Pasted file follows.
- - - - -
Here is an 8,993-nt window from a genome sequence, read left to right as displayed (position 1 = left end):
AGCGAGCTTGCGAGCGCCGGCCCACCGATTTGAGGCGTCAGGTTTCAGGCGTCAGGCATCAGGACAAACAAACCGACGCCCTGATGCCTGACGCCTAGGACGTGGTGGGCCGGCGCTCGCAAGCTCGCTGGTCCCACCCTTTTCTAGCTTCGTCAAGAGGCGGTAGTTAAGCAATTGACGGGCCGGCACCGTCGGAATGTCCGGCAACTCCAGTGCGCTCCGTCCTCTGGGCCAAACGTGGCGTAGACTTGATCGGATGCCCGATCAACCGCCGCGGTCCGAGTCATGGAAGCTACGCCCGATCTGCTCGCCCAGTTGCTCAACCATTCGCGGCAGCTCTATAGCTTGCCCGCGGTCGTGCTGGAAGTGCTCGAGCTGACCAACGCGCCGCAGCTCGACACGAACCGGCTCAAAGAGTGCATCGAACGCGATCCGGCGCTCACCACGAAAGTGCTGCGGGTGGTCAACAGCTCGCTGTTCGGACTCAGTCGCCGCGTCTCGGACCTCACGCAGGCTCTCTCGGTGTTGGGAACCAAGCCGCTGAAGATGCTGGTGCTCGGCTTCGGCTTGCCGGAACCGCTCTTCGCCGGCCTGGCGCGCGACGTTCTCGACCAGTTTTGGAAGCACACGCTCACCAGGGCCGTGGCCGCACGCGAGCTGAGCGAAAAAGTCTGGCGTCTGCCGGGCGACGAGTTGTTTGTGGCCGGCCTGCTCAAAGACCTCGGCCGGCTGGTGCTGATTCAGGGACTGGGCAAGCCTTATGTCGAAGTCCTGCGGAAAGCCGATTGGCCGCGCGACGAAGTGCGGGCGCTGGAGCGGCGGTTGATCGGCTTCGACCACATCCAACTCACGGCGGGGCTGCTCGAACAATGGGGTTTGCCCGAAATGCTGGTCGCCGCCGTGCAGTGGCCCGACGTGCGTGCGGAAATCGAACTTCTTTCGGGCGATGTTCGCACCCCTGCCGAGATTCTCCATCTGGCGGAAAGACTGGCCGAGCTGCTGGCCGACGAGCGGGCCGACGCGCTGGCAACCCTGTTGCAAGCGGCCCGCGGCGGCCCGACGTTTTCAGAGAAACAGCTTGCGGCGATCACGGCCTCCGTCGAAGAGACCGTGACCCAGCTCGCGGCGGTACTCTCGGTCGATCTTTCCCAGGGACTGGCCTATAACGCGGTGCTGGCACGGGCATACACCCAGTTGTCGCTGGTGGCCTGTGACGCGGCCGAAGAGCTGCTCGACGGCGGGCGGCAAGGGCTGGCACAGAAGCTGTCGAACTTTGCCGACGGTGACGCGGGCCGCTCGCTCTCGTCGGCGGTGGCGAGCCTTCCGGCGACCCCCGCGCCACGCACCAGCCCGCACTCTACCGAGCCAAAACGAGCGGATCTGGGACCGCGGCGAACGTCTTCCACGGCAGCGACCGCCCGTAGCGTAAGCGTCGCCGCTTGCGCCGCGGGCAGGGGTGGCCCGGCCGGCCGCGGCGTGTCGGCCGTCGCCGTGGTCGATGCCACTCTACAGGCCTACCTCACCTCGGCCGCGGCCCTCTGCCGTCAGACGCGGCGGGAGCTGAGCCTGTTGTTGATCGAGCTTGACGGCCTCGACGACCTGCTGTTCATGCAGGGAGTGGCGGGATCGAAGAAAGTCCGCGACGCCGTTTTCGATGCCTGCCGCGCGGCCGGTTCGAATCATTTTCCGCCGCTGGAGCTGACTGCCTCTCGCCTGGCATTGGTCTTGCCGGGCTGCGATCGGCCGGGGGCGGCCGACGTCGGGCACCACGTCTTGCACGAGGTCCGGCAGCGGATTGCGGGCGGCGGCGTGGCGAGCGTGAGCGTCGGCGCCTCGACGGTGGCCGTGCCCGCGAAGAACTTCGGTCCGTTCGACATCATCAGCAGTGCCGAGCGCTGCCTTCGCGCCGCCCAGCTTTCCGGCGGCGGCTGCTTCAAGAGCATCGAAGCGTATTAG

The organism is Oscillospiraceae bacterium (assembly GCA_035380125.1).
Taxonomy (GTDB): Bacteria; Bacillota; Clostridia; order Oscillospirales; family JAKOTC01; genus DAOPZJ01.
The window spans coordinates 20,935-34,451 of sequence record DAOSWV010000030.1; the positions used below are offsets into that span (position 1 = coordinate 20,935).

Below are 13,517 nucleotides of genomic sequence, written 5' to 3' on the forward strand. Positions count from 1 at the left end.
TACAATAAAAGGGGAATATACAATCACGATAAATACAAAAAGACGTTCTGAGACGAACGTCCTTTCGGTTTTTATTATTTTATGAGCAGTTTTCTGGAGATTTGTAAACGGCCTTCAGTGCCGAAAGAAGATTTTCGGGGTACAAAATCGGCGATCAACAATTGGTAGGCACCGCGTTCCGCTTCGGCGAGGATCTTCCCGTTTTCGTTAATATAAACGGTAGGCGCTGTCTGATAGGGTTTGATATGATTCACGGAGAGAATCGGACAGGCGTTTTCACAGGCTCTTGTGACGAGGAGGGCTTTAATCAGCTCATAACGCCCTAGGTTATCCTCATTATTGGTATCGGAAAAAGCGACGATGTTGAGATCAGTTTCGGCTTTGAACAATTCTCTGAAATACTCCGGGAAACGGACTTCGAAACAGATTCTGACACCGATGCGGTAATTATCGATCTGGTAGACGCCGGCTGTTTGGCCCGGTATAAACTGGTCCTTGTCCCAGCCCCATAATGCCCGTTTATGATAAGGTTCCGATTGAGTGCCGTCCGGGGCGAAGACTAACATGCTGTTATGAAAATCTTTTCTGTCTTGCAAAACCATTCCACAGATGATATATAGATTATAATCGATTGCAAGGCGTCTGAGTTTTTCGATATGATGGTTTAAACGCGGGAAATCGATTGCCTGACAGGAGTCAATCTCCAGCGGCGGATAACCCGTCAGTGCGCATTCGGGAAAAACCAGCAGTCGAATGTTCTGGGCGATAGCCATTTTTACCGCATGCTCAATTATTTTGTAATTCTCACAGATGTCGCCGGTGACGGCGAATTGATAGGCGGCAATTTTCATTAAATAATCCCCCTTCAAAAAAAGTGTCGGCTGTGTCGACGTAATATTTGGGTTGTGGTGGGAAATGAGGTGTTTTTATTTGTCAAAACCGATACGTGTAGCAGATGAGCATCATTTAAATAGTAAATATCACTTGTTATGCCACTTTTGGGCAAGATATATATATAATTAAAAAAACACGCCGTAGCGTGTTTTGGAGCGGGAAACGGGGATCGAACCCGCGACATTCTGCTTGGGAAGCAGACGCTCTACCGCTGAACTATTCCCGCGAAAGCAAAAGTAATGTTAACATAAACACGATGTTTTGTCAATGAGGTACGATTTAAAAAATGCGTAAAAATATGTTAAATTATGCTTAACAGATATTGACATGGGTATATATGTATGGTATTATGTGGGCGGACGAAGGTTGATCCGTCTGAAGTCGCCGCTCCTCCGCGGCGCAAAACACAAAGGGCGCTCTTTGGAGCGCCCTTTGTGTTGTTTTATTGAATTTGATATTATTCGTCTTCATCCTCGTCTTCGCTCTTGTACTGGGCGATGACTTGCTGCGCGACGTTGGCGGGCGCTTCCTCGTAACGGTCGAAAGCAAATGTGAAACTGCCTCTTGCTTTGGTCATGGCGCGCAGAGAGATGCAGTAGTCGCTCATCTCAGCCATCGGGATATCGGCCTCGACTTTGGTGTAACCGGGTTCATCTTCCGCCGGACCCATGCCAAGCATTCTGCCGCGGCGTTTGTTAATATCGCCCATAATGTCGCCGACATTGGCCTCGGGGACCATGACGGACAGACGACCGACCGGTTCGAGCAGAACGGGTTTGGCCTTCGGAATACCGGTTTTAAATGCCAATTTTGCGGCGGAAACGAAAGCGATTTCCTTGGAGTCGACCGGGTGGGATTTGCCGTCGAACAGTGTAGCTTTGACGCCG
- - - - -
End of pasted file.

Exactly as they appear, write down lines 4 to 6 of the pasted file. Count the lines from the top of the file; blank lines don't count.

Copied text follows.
Taxonomy (GTDB): Bacteria; Bacillota; Clostridia; order Oscillospirales; family JAKOTC01; genus DAOPZJ01.
The window spans coordinates 20,935-34,451 of sequence record DAOSWV010000030.1; the positions used below are offsets into that span (position 1 = coordinate 20,935).

Below are 13,517 nucleotides of genomic sequence, written 5' to 3' on the forward strand. Positions count from 1 at the left end.